King gave an interview to Fargo’s KVRR station, where he said:
Even with the pandemic, King believes the comics industry is still doing well.
“Comics and graphic novels are the one medium that will keep going strong during this virus and then artistically react to it so that you can read new product, good, brilliant product, that’s being made during and about the virus,” King said.
Yup, and don’t admit quite a few specialty stores went out of business over the past few years. What is doing well now are some of the crowdfunded independents, and that’s what’ll likely be the future of comics going forward, not unlike Europe. King doesn’t “believe” the industry is doing well, so much as he does want the wider public not part of the audience to believe it. By the way, what makes comicdom the “one” medium that’ll endure, but not the simple book medium?
While we’re on the subject, the Cumberland Times-News fawned over a special panel Ta-Nehisi Coates will be part of, Notable Maryland Authors, and Coates told them:
The Maryland author for July is Ta-Nehisi Coates. His notable quote is “I was made for the library, not the classroom. The library was open, unending, free.” The genre is superhero comics.
He has published three non-fiction books: “The Beautiful Struggle,” “Between the World and Me” and “We Were Eight Years in Power: An American Tragedy.” “Between the World and Me” won the 2015 National Book Award for Nonfiction.
Coates has also written a Black Panther series and a Captain America series for Marvel Comics. His first novel, “The Water Dancer,” was published in 2019.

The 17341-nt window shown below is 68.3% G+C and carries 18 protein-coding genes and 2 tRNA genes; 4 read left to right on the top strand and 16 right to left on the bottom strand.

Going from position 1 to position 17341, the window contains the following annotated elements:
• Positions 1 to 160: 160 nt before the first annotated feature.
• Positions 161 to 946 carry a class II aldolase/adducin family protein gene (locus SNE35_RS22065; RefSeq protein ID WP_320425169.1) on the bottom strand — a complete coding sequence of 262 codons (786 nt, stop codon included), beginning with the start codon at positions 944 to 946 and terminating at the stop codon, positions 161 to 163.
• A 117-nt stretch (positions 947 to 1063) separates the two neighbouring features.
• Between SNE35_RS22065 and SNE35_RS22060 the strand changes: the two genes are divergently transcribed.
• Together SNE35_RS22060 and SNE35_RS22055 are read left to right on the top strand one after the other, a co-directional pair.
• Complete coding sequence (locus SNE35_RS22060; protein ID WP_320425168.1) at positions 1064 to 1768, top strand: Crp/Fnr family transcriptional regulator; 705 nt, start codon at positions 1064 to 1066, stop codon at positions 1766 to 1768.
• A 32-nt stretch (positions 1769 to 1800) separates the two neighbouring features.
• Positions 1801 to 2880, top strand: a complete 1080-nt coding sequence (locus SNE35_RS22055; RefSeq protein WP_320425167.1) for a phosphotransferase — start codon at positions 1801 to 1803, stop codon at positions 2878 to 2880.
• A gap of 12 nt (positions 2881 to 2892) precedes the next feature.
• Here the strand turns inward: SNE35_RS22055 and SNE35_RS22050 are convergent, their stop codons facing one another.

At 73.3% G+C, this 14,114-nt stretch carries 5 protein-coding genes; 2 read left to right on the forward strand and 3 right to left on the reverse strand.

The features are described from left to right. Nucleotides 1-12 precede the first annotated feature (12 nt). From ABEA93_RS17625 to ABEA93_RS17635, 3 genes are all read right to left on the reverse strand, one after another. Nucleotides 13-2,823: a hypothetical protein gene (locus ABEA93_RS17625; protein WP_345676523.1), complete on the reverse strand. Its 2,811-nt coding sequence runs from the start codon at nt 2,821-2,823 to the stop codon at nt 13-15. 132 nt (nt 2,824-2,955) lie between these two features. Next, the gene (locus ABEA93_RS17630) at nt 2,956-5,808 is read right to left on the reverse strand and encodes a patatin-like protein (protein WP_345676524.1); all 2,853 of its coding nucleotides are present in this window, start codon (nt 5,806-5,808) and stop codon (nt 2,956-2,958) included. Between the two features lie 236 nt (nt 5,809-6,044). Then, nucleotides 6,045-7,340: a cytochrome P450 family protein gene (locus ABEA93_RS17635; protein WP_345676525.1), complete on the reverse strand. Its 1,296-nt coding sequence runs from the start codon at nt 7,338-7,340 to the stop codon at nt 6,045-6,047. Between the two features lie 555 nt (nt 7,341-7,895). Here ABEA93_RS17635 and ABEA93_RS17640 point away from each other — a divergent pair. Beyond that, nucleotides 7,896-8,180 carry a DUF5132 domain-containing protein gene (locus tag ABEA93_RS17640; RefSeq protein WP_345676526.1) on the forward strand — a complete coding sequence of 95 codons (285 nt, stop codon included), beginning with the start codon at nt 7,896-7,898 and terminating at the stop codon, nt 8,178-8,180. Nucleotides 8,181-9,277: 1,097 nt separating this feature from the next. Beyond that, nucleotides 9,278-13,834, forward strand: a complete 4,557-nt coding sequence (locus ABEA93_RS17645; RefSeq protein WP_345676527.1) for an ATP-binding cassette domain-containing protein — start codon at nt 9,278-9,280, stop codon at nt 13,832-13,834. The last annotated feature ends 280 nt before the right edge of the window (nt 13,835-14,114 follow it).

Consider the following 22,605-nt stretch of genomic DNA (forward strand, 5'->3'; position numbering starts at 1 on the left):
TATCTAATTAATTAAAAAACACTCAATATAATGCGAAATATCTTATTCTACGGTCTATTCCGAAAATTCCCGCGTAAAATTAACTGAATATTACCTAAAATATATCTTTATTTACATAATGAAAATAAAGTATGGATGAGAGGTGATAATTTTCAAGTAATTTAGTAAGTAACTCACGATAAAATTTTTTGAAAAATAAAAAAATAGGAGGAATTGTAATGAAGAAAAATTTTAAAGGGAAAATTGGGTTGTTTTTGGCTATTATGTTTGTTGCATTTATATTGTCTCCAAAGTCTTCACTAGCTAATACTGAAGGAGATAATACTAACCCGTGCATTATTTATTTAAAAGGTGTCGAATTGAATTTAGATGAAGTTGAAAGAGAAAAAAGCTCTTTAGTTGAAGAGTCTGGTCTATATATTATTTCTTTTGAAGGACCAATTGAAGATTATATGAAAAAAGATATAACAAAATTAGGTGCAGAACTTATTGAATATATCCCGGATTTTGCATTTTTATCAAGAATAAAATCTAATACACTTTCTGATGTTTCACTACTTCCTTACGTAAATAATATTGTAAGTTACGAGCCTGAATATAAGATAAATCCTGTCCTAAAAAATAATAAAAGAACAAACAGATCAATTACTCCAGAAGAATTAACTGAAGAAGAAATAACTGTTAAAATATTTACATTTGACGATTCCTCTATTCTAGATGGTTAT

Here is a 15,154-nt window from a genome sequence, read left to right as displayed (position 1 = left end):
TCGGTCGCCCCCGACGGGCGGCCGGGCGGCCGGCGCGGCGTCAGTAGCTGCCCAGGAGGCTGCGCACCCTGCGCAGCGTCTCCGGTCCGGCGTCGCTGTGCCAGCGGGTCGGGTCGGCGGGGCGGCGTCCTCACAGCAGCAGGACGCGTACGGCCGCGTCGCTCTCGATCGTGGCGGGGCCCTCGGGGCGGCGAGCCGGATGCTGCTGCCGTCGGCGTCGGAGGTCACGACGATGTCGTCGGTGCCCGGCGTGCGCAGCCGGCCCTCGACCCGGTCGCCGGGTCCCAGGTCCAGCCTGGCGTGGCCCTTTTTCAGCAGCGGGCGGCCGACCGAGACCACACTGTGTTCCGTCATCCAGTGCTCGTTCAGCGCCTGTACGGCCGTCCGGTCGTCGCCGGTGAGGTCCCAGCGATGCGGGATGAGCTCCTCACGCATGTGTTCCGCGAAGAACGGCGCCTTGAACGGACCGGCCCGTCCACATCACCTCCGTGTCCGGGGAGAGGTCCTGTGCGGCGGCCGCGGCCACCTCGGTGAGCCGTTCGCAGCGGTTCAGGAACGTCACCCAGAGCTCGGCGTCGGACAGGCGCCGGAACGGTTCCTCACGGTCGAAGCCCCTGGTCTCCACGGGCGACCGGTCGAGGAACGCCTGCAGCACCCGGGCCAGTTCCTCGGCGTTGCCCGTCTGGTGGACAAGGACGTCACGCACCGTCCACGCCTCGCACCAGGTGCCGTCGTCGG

Coates was born in Baltimore, Maryland, grew up in the Mondawmin area, and graduated from Woodlawn High School. Coates’ interest in books was instilled at an early age when his mother, a teacher, in response to bad behavior, would require him to write essays. As a child, Coates found escape from the often-bleak reality of West Baltimore by immersing himself in the stories of superheroes. He enjoyed comic books and Dungeons & Dragons and there found early influence for his future writing career. Coates’ father was a Vietnam War veteran, former Black Panther, publisher and librarian. His father’s work with the Black Classic Press was a huge influence: Coates said he read many of the books his father published.
So his dad was a member of the Black Panther Party that came about shortly after Stan Lee created T’Challa in the pages of Fantastic Four? I suppose that could partly explain why he gravitated so much to the prince of Wakanda as a character to write in corporate owned medium, though the visions he’s applied to BP are hardly inspiring. The article doesn’t mention Coates is loved on the left because he represents their dreadful visions, nor does it make any mention of the politics he goes by, or how that’s influenced his writings more than the comics themselves. And despite what he says about being made for libraries, I’m sure he’d like to push his POV in schools just as much, and if his writings are put to use there, he’s quite delighted.
And there’s 2 of the most pretentious people who’ve ever worked in comicdom receiving only so much fluff-coated press that wouldn’t be afforded to a conservative writer.
Originally published here.